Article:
“The webinar was a great opportunity to get various industry partners together to provide operators with valuable insights on current and upcoming matters and requirements.” added Clément Meersseman, Senior Advisor, International Procedures. “By having different stakeholders together in one forum it provided an opportunity to cover essential topics during one value packed hour.”

A recording of the webinar is now available. For access, please visit https://bit.ly/36cv7Ro.

For more information on AviationManuals, please also visit www.aviationmanuals.com.

About AviationManuals 

Products and services include SMS Software, FBO Manuals, Flight/Company Operations Manuals, International Operations and Procedures Manuals, Minimum Equipment Lists, Emergency Response Plans, and Internal Audit Programs, as well as Letters of Authorization (LOA) support for RVSM, Data Link (CPDLC / ADS-C), PBN (RNP-10 / -4, NAT HLA, B-/P-RNAV, and RNP-1), Enhanced Flight Vision Systems (EFVS), Unmanned Aircraft Systems (UAS), and EFBs.

AviationManuals is a member of the National Business Aviation Association (NBAA), International Business Aviation Council (IBAC), and the National Air Transportation Association (NATA). For more information on AviationManuals, go to www.aviationmanuals.com.

AviationManuals’ sister company ARC Safety Management is a modular online and app solution for managing safety, communications and overall aviation operations. The company offers customizable web and mobile Safety Management Systems for aircraft operations, FBOs, and commercial drone operators to submit, store and analyze SMS data. For more info go to www.arcsky.com.

AviationManuals Launches Innovative Membership Service Integrating Manuals and SMS for Enhanced Aviation Safety

The new one-of-a-kind offering combines the company’s renowned content with its Safety Management System software creating a single platform for manuals, updates, and SMS.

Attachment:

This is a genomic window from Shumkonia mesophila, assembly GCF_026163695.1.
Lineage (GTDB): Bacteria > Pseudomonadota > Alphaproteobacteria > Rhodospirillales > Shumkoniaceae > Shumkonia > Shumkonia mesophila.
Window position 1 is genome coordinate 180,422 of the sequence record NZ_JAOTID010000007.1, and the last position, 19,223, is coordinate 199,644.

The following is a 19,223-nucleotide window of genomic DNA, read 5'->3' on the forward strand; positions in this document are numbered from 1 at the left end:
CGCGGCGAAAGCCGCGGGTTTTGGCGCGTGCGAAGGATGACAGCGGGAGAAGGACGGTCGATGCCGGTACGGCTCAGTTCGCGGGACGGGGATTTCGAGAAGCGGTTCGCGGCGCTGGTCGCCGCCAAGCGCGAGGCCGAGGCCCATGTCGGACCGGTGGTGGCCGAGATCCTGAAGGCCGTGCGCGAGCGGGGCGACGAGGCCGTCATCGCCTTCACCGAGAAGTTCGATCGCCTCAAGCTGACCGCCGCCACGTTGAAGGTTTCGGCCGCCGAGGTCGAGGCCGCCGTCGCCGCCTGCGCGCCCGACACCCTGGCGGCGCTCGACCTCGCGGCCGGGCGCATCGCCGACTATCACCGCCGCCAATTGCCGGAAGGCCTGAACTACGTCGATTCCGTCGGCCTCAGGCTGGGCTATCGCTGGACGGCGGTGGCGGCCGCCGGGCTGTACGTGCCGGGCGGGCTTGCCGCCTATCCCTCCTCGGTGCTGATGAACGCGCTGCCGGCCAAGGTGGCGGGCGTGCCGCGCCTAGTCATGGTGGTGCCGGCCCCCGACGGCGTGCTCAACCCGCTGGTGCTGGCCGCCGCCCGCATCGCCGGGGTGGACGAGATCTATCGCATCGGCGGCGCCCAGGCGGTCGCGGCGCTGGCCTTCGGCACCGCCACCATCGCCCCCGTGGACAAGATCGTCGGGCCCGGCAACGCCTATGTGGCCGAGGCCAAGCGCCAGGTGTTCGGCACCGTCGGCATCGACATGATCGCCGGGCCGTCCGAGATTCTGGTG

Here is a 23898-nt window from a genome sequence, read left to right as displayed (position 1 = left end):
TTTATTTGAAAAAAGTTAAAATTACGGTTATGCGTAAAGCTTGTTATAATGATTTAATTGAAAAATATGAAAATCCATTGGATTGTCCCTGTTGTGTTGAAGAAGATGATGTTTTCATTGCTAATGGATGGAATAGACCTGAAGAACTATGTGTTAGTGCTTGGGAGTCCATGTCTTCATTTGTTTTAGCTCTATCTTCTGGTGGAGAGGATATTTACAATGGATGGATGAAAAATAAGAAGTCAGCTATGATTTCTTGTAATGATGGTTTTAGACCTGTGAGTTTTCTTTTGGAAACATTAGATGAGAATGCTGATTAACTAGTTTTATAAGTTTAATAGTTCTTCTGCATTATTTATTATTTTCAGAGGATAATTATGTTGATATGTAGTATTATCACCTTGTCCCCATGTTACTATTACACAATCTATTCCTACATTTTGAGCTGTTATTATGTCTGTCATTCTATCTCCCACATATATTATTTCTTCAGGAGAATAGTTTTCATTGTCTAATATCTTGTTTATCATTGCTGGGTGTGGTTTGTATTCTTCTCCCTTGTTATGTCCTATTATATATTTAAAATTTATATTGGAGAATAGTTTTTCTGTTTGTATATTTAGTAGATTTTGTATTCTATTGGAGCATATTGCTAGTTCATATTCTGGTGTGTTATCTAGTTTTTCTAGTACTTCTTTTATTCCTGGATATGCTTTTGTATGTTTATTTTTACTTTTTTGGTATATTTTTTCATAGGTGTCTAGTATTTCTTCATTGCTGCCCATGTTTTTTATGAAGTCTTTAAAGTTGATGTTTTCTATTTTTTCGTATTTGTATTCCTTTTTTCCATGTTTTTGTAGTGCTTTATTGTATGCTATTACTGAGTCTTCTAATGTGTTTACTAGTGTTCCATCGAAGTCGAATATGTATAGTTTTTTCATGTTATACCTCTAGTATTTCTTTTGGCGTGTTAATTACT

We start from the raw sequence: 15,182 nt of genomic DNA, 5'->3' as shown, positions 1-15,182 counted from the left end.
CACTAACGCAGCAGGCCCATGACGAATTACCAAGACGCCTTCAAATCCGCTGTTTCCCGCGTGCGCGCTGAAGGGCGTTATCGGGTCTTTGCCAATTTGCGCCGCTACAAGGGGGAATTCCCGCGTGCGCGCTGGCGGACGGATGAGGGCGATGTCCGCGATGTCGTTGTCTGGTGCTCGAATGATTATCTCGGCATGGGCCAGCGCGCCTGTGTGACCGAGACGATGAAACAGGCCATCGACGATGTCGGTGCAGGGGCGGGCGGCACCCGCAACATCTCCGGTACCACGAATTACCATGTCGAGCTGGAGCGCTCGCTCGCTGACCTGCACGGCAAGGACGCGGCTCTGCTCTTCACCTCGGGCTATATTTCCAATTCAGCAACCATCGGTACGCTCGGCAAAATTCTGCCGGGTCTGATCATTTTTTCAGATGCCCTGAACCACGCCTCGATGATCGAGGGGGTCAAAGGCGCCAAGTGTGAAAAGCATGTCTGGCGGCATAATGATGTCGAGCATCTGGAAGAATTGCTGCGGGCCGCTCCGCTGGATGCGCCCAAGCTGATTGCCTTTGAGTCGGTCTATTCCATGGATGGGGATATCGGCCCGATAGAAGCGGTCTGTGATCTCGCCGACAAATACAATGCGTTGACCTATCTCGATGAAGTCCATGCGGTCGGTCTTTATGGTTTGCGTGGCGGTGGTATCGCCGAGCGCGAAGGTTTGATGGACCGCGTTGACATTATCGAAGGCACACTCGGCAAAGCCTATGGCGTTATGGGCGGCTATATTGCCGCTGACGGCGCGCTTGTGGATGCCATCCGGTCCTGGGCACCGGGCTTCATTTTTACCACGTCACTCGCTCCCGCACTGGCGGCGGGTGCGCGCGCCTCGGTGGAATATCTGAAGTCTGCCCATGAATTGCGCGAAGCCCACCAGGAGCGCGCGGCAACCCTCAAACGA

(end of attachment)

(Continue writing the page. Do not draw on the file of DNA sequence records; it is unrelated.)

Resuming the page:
AviationManuals, the leading provider of manual development services and Safety Management System (SMS) software, announces the launch of an entirely new and unique membership experience www.aviationmanuals.com.

The exciting new offering pairs AviationManuals’ valuable operations manual development and update services with an online tool that includes document hosting, verification, distribution, industry news, and ready access to safety metrics data.

The combination of ARC, AviationManuals’ SMS Software, with its coveted manuals provides a more wholistic approach to managing operational improvement and safety.

Moving forward, all manuals and LOA services will be paired with software, enabling the company to provide regular content updates as well as valuable industry and regulatory information, helping its 4,000-strong and growing customer base continually become better and safer. The goal is to create a central platform for business aviation operators and FBOs to manage the resources they need to operate safely.

The new package includes:

  • A single online location to manage all manuals, updates and distribution
  • Unlimited storage and file formats
  • Read and Initial Tracking
  • News, resources, updates, and member only content and expert topics
  • Real time safety metrics

Operators can save time and money by replacing paid document hosting and management tools with this all-in-one content and software solution. Operators can read and initial documents, automate notifications, develop customized file structures, get news and updates, and easily see the latest global safety metrics.

The company believes this improved approach helps bring together all the tools and information that aircraft operators and FBOs need to operate better and safer. “This isn’t just a tweak – but a fundamental change in how we will be delivering our content, our expertise, and software access to our customers moving forward.” said Mark Baier, CEO of AviationManuals.